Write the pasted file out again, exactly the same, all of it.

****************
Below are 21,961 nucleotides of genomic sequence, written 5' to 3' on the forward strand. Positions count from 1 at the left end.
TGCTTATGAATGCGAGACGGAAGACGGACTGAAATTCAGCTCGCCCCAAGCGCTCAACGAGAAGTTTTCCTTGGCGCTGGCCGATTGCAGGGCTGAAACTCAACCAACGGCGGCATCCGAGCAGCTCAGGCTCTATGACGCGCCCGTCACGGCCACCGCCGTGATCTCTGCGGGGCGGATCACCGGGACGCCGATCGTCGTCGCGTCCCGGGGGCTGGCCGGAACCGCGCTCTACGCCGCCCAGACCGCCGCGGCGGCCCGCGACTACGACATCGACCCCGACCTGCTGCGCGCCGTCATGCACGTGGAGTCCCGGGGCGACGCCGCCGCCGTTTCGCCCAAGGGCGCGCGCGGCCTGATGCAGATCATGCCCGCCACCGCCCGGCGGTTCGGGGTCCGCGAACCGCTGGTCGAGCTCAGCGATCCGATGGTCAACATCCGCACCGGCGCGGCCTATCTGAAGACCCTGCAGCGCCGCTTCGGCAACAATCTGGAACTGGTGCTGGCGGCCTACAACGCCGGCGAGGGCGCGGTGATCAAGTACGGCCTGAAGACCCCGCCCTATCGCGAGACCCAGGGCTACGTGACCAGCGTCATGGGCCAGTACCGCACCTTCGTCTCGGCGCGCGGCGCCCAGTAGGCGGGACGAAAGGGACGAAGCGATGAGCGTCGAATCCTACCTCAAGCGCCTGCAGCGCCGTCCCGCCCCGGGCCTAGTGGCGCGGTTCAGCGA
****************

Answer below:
Below are 21,961 nucleotides of genomic sequence, written 5' to 3' on the forward strand. Positions count from 1 at the left end.
TGCTTATGAATGCGAGACGGAAGACGGACTGAAATTCAGCTCGCCCCAAGCGCTCAACGAGAAGTTTTCCTTGGCGCTGGCCGATTGCAGGGCTGAAACTCAACCAACGGCGGCATCCGAGCAGCTCAGGCTCTATGACGCGCCCGTCACGGCCACCGCCGTGATCTCTGCGGGGCGGATCACCGGGACGCCGATCGTCGTCGCGTCCCGGGGGCTGGCCGGAACCGCGCTCTACGCCGCCCAGACCGCCGCGGCGGCCCGCGACTACGACATCGACCCCGACCTGCTGCGCGCCGTCATGCACGTGGAGTCCCGGGGCGACGCCGCCGCCGTTTCGCCCAAGGGCGCGCGCGGCCTGATGCAGATCATGCCCGCCACCGCCCGGCGGTTCGGGGTCCGCGAACCGCTGGTCGAGCTCAGCGATCCGATGGTCAACATCCGCACCGGCGCGGCCTATCTGAAGACCCTGCAGCGCCGCTTCGGCAACAATCTGGAACTGGTGCTGGCGGCCTACAACGCCGGCGAGGGCGCGGTGATCAAGTACGGCCTGAAGACCCCGCCCTATCGCGAGACCCAGGGCTACGTGACCAGCGTCATGGGCCAGTACCGCACCTTCGTCTCGGCGCGCGGCGCCCAGTAGGCGGGACGAAAGGGACGAAGCGATGAGCGTCGAATCCTACCTCAAGCGCCTGCAGCGCCGTCCCGCCCCGGGCCTAGTGGCGCGGTTCAGCGA